Although NIS+ tables store different types of information, they all have the same underlying structure; they are each made up of rows and columns (the rows are called “entries” or “entry objects”):
A client can access information by a key, or by any column that is searchable. For example, to find the network address of a machine named baseball, a client could look through the hostname column until it found baseball.
It then would move along the baseball entry to find its network address:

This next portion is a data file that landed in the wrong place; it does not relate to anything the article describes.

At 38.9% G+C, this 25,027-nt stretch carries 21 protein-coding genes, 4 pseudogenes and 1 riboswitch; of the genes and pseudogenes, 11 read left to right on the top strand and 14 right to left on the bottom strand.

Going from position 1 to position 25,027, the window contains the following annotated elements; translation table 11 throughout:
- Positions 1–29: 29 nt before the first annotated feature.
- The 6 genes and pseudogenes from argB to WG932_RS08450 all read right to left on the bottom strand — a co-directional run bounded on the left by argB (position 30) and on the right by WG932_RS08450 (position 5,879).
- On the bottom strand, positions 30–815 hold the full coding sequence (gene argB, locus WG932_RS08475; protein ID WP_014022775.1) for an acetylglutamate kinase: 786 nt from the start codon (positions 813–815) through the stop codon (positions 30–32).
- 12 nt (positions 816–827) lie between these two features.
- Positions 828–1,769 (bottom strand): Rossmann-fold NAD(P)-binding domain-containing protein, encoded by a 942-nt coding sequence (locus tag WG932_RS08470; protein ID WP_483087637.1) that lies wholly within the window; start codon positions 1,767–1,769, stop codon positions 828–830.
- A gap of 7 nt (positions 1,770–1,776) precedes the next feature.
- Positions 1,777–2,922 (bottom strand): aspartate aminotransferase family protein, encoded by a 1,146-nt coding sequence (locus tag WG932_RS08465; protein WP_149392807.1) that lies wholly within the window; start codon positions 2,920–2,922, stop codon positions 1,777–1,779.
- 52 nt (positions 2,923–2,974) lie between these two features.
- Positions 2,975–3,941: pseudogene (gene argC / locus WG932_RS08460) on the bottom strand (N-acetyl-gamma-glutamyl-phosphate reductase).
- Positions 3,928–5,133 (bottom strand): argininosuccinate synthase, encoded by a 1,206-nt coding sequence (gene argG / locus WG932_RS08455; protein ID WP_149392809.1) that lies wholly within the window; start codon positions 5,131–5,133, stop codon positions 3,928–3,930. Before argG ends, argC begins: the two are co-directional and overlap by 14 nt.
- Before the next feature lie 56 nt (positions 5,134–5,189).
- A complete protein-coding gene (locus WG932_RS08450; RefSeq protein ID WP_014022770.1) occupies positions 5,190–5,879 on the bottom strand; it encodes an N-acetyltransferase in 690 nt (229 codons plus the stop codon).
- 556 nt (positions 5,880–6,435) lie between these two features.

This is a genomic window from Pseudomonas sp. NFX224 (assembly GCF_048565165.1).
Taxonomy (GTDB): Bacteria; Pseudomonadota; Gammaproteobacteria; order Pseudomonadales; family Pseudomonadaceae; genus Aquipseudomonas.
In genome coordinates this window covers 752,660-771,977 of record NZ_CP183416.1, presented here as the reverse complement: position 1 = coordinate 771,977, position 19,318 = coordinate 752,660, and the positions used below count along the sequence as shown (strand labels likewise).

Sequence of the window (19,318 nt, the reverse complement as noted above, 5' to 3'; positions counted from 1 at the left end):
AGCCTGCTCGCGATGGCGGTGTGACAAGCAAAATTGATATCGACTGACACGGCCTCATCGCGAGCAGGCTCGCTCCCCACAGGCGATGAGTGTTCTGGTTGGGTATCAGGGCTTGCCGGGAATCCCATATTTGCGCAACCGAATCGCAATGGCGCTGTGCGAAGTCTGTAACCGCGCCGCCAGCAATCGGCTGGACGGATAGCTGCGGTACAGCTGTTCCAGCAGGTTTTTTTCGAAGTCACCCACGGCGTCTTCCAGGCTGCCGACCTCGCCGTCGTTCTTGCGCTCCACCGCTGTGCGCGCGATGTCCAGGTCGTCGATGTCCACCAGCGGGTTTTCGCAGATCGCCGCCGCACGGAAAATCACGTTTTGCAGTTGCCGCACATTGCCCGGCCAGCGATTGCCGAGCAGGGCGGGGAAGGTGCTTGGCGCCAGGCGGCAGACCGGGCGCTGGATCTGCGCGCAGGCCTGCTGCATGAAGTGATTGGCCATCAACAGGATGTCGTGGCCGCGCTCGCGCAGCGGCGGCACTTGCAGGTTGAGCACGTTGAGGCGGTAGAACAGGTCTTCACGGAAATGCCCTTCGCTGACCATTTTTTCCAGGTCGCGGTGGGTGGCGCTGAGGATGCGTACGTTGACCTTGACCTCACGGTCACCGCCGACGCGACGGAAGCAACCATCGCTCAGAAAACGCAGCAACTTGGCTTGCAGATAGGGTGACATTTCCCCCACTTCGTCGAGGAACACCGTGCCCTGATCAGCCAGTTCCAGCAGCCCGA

Because a client can access table information at any level, NIS+ provides security mechanisms for all three levels. For instance, an administrator could assign read rights to everyone for a table at the object level, modify rights to the owner at the column level, and modify rights to the group at the entry level. Details about table security are provided in Chapter 15, Administering NIS+ Access Rights.